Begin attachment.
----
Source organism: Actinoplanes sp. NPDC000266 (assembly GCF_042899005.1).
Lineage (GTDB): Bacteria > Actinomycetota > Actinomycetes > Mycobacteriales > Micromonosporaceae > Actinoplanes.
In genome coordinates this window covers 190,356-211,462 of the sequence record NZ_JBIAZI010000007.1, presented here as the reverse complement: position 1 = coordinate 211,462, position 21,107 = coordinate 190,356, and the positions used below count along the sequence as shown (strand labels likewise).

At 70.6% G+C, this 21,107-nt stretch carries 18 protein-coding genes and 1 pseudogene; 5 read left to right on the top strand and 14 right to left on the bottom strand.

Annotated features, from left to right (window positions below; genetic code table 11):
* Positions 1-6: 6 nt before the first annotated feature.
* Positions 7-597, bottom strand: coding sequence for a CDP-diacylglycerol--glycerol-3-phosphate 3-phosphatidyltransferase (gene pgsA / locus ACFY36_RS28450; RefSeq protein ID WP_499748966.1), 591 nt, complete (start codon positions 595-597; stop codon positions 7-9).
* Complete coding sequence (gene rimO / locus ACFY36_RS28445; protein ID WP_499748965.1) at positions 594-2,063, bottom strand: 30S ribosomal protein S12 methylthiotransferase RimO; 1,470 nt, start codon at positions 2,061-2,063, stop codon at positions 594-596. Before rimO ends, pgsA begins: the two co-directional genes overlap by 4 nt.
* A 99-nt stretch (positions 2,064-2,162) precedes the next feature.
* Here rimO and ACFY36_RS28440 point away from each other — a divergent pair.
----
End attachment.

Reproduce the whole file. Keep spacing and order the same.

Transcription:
Source organism: Actinoplanes sp. NPDC000266 (assembly GCF_042899005.1).
Lineage (GTDB): Bacteria > Actinomycetota > Actinomycetes > Mycobacteriales > Micromonosporaceae > Actinoplanes.
In genome coordinates this window covers 190,356-211,462 of the sequence record NZ_JBIAZI010000007.1, presented here as the reverse complement: position 1 = coordinate 211,462, position 21,107 = coordinate 190,356, and the positions used below count along the sequence as shown (strand labels likewise).

At 70.6% G+C, this 21,107-nt stretch carries 18 protein-coding genes and 1 pseudogene; 5 read left to right on the top strand and 14 right to left on the bottom strand.

Annotated features, from left to right (window positions below; genetic code table 11):
* Positions 1-6: 6 nt before the first annotated feature.
* Positions 7-597, bottom strand: coding sequence for a CDP-diacylglycerol--glycerol-3-phosphate 3-phosphatidyltransferase (gene pgsA / locus ACFY36_RS28450; RefSeq protein ID WP_499748966.1), 591 nt, complete (start codon positions 595-597; stop codon positions 7-9).
* Complete coding sequence (gene rimO / locus ACFY36_RS28445; protein ID WP_499748965.1) at positions 594-2,063, bottom strand: 30S ribosomal protein S12 methylthiotransferase RimO; 1,470 nt, start codon at positions 2,061-2,063, stop codon at positions 594-596. Before rimO ends, pgsA begins: the two co-directional genes overlap by 4 nt.
* A 99-nt stretch (positions 2,064-2,162) precedes the next feature.
* Here rimO and ACFY36_RS28440 point away from each other — a divergent pair.